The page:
Willis has a full-time programmer who is creating the preliminary codec, and the project team has been working with video content supplied by Smoke & Mirrors so test results can be shown at the CVMP (Conference for Visual Media Production) in December (Vue Cinema).
Asked to predict the death date for pixels, Willis says: “That’s tempting fate. First of all, we need to do further work on some of the high level operations that you can do with these images. What we have at the moment is a codec. The industry needs to manipulate images, and we need to develop the technology that we can move on to them for doing that manipulation. And that’s when they can become seriously interested across the whole spectrum of things that the technology can address.
Vectors: The post frontier
Root6 Technology is the bridge between the University of Bath academics and end users, its first tasks being to build a processing pipeline, and create a commercial application for the core vectorisation technology (codec). Was more sophistication required when compared to facilitating other codecs?
“Not necessarily. The idea is generally to try and wrap it such that it works in similar ways to other codecs, but we have been looking at improving the bit depth support of our existing pipeline up to 16 at least,” says Head of Software Development Nick Ridley.
“I am excited in terms of the fact that this is a completely different way of thinking about everything. There is a lot of work to do, but it is very much a future technology,” he adds.
“Our involvement in the project is pretty much ‘well there is no point having this thing unless you can actually demonstrate it,’ so we are looking forward to demonstrating the codec,” says Root6 MD Marcus Hume-Humphreys. “There are at least a couple of applications where this technology will really change the way people work. One of those, still an enormous nightmare, is in frame rate conversion.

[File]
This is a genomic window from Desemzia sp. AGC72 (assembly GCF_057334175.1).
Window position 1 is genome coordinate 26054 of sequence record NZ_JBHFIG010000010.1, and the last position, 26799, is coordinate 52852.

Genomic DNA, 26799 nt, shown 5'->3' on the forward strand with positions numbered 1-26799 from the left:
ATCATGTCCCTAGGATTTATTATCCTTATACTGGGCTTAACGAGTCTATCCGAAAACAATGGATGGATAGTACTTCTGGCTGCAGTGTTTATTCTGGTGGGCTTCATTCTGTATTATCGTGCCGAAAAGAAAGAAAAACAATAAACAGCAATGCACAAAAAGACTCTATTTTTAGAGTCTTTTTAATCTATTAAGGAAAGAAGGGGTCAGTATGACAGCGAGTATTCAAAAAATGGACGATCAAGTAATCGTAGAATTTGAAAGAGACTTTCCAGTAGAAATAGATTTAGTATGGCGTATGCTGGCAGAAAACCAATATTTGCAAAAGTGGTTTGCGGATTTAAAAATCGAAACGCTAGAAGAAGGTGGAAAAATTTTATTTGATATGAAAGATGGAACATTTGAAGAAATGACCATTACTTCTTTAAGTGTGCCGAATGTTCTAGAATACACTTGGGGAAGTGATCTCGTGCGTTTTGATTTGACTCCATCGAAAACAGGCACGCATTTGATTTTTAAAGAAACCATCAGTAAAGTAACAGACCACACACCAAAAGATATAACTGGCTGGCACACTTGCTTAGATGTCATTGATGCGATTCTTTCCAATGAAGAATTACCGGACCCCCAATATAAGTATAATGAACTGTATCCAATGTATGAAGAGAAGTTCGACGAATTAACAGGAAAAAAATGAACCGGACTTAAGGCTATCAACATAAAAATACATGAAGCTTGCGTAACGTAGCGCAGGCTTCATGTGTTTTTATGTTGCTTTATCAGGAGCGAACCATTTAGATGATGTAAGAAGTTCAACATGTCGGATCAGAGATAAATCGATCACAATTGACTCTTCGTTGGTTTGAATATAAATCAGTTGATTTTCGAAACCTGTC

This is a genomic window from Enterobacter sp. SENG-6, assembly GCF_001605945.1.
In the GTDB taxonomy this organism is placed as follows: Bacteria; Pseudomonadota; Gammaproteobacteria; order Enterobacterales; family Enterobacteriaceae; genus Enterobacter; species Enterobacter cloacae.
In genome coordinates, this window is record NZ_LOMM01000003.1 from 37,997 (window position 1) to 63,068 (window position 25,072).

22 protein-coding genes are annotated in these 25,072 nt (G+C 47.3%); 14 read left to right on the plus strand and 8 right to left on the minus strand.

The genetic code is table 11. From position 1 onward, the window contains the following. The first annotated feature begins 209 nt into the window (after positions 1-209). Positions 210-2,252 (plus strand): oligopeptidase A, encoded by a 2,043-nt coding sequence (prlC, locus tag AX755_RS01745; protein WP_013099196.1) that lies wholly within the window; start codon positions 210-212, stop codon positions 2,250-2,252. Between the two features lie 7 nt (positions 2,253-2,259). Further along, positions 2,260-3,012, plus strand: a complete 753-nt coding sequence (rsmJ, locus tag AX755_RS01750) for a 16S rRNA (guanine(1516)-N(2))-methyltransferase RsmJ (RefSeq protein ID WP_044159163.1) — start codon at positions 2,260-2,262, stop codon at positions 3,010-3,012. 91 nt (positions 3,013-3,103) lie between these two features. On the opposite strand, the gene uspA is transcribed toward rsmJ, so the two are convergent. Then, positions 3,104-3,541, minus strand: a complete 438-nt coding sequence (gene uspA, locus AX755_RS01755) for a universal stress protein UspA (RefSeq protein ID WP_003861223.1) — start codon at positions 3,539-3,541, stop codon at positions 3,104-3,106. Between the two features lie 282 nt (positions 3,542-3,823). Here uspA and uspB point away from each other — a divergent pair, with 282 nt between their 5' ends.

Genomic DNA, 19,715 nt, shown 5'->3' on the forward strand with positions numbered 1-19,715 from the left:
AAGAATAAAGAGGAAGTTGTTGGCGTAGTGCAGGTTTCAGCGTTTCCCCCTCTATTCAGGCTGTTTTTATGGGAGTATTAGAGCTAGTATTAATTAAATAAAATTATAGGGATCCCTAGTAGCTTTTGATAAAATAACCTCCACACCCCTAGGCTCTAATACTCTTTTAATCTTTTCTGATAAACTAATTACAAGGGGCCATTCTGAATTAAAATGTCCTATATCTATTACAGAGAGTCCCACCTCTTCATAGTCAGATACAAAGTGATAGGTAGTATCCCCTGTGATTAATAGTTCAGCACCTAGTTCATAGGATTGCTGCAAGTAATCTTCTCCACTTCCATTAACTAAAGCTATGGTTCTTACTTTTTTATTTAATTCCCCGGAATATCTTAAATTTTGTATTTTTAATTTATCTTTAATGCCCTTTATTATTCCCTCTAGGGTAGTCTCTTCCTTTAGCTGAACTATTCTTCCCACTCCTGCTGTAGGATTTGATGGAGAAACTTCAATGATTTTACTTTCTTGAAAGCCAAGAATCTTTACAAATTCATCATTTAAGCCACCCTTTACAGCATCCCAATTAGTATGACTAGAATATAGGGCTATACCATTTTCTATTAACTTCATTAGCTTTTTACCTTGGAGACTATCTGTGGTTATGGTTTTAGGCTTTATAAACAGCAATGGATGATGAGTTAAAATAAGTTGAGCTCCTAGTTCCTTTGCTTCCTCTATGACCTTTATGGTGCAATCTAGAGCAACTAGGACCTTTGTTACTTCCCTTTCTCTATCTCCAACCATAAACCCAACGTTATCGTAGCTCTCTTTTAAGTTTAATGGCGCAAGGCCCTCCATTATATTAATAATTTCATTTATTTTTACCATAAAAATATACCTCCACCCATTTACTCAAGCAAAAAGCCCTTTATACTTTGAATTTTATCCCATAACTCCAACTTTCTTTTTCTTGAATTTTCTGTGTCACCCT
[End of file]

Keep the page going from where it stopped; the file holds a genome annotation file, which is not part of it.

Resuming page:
“Having this technology available, as a mastering format from which to derive things without a process of standards conversion, is something that could potentially save Smoke & Mirrors and hundreds of other post houses an enormous amount of time,” he adds.
“With the prototype codec we think we are ready to produce some media for the golden eyes in the industry,” he continues. “We will have working demonstrations within the next 3-6 months. This is not a gradual migration. This will be kind of flick the switch. If we get it right it should see the way for the future for quite some time. But it is not something that is going to happen overnight.”
Smoke & Mirrors CTO Mark Wilding sees Bath’s codec as, “A wicked pie.” It is spatial image resolution that he wants to exploit. “How much money have post houses spent trying to do image recognition with pixel-based frames? Possibly millions.
“It is not because we are not developing the right software. It is because we’ve got the wrong underlying technology. If we had a camera that recorded vectors onto a hard drive it would then give us all the image recognition stuff. It would all come out in the wash.
“It needs turning on its head. The money they are putting into trying to find patterns in pixels should be spent on developing vectors. The pixel-based products we need in post production have stagnated. We cannot do anything more to the pixel. This could be the real shake up.
“Imagine Autodesk Flame that worked in vectors, and all the amazing stuff we could start doing. It is just revolutionary. So bring it on,” he continues. ”We want to see the death of the pixel.”
Image courtesy of Smoke & Mirrors
By George Jarrett